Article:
Water changes are simple enough. Stuart simply closes off a 600 l/132 gal tub from the rest of the system, drains away the water, and allows it to refill with the RO supply that usually accounts for evaporation via a float valve.

Once the tub is filled, he only has to add the salt — a bucketful to be precise — and once it has had adequate time to mix he can reintroduce the tub to the rest of the system, gradually filling it with the cleaner supply.

Normally, Stuart runs a vodka-fuelled nitrate-reducing filter on the sump that houses the coral frags, but this was out of action on my visit, although the peristaltic pumps attached were still doing their thing.

The tank may as well have its own miniature sun, such is the intensity of lighting, and there are 16 x 54w and 16 x 39w T5 fluorescents within two matrix systems, as well as another three 400w Giesemann metal halides. The latter provide a compliment of white light and, running lengthwise across the middle of the tank, they are each staggered to come on for a three-hour period, crossing over at hourly intervals — moving a path of light over the aquarium.

The viewer’s perception of colours in the tank changes the more you look at it. The room has no natural light sources and the eye seems to create its own white balance, dulling some of the colours in a way you fail to notice until you leave the room for a while and re-enter.

I was most impressed by the care taken to aesthetically blend the tank into the room. The front fascia has been surrounded, professionally, to look more akin to a plasma TV screen rather than an aquarium. That’s not to say it has buttons and lights, but it is smart, and creates the uncanny illusion that you could be watching a live, high-definition documentary filmed on some distant reef. It really does transport you there.

How about maintenance?

Stuart likes to perform a monthly water change of some 600 l/132 gal at a time. This may sound a lot, but only accounts for one-fifth of the whole volume of the system. The nitrate filters do a grand job of keeping readings low and in keeping glass and substrate tip-top Stuart dedicates no more that two hours each week to maintenance.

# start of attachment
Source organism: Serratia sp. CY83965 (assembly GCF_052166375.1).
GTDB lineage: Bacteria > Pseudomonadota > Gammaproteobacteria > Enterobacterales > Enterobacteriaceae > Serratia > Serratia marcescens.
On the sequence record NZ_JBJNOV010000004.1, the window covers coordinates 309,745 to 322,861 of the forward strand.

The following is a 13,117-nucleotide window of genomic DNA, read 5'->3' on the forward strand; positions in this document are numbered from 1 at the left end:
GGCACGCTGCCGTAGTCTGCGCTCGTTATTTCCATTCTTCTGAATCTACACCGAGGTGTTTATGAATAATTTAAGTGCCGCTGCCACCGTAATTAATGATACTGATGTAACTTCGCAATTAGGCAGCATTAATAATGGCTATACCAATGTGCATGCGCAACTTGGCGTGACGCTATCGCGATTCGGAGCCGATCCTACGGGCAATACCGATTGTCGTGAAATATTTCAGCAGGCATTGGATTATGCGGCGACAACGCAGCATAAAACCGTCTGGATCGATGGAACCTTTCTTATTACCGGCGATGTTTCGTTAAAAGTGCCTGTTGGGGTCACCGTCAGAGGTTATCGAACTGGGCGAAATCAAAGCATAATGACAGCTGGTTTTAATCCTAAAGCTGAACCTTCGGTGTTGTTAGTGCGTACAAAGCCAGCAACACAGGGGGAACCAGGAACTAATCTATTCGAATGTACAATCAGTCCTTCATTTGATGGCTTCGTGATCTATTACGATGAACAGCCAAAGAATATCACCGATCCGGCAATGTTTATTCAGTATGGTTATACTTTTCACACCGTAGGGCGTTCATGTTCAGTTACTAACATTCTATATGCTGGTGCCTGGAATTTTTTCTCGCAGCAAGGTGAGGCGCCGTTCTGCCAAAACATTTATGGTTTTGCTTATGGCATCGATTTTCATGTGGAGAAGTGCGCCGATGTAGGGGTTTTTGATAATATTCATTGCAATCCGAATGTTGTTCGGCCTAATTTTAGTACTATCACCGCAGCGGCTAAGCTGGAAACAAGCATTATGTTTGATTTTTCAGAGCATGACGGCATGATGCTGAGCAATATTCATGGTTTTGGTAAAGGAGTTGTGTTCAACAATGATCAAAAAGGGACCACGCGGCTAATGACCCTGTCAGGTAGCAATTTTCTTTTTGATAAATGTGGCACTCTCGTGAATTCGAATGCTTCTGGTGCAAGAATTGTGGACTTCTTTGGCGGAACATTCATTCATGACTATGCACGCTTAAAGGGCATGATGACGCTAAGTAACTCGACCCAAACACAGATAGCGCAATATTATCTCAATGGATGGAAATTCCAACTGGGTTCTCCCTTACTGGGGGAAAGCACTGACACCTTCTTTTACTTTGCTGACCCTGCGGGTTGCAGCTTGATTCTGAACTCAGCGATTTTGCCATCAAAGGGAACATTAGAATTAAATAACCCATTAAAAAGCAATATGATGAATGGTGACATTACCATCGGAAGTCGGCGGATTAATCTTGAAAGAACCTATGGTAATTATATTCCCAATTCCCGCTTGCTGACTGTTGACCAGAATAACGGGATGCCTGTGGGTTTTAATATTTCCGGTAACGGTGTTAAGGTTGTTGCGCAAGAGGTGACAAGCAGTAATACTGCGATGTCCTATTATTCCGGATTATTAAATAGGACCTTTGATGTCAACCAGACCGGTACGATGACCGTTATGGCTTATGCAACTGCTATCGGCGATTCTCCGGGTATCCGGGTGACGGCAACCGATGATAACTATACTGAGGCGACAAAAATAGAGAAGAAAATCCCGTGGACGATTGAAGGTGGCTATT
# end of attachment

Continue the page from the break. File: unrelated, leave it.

He has no need for fiddly dosage with endless bottles of coral additives. The only supplementary chemical added to the tank is the occasional dose of iodine. Other elements are taken care of in the D-D salt mixture.

How much would your dream cost?
A tank of this majesty doesn’t come cheap. When considered as a whole, including custom built Deltec aquarium and frame, pumps, lighting, and filtration then the price begins to creep into the region of £25,000 to £35,000. It’s certainly not a light-hearted commitment.

Stuart has lost track of the value of his fish, mainly as some have been traded, swapped and simply reared on from much smaller sizes. However, given the huge groups of anthias — no less than five species reside here — and the selection of striking tangs, angels, wrasse and chromis, it’s safe to assume that his outlay on fishes is more than I’ll manage for some time.

By comparison, the inverts have cost Stuart near to nothing, as he raised all the small polyp stony corals himself from frags. This magnificent reef would have cost a paltry sum to fill, although it required patience to make it what it is.

What’s in Stuart’s tank?

Soft corals:
Clavularia — clove polyps, green and brown species.
Pachyclavularia — green star polyps
Anthelia — waving hand coral
Xenia — pulse coral
Briareum — corky sea fingers
Unknown sea whip — courtesy of David Saxby’s tank
Various zoanthids — range of colours
Yellow polyps

Hard corals SPS:
Pocillopora damicornis — pink
Stylophora pistillata — bright pink
Seriatopora hystrix — pink with blue polyps
Seriatopora caliendrum — blue birds nest
Acropora species — in multiple colours and sizes
Acropora millepora — multiple colours and sizes
Acropora granulosa — bottle brush acropora, large central coral
Montipora digitata — in red and green
Montipora capricornis — red
Montipora species — red, brown, green, purple
Porites nigrescens — green
Porites — general
Pavona — cactus coral
Fungia — disc coral
Galaxea astreata — galaxy coral
Oxypora — chalice coral
Turbinaria reniformis — scroll coral

Hard corals LPS:
Blastomussa — two or three different species
Lobophyllia — orange and green species
Caulastrea — trumpet coral, green/blue
Favia species — moon coral various colours
Platygyra species — brain coral
Goniastrea palauencis — unusual honeycomb coral
Trachyphyllia geoffroyi — red open brain coral
Catalaphyllia jardinei — elegance coral
Euphyllia parancora — branching hammer coral
Duncanopsammia axifuga — Duncan coral
Acan — couple of species

Bubble tip anemone
Large Derasa clam

Four Yellow tangs
One Purple tang
One Powder blue
One Yellow eye tang
Two Blue chromis
20 Green chromis
Ten female Squamipinnis anthias (four males)
12 female Diamondhead anthias (two males)
Three female Lori’s anthias
Three female Tuka anthias
Ten Resplendent goldie anthias
One Fathead anthias
One Copperband
One Sixline wrasse
One Iridis wrasse
Pair of Cleaner wrasse
Pair of Sebae clownfish
One multibar angel
One Bellus angel
One Bicolour blenny
One Spotted mandarin
One Foxface rabbitfish

At least a couple of Mantis shrimps that are sometimes heard clicking away…

You can see a short video of Stuart's aquarium below:


Why not take out a subscription to Practical Fishkeeping magazine? See our latest subscription offer.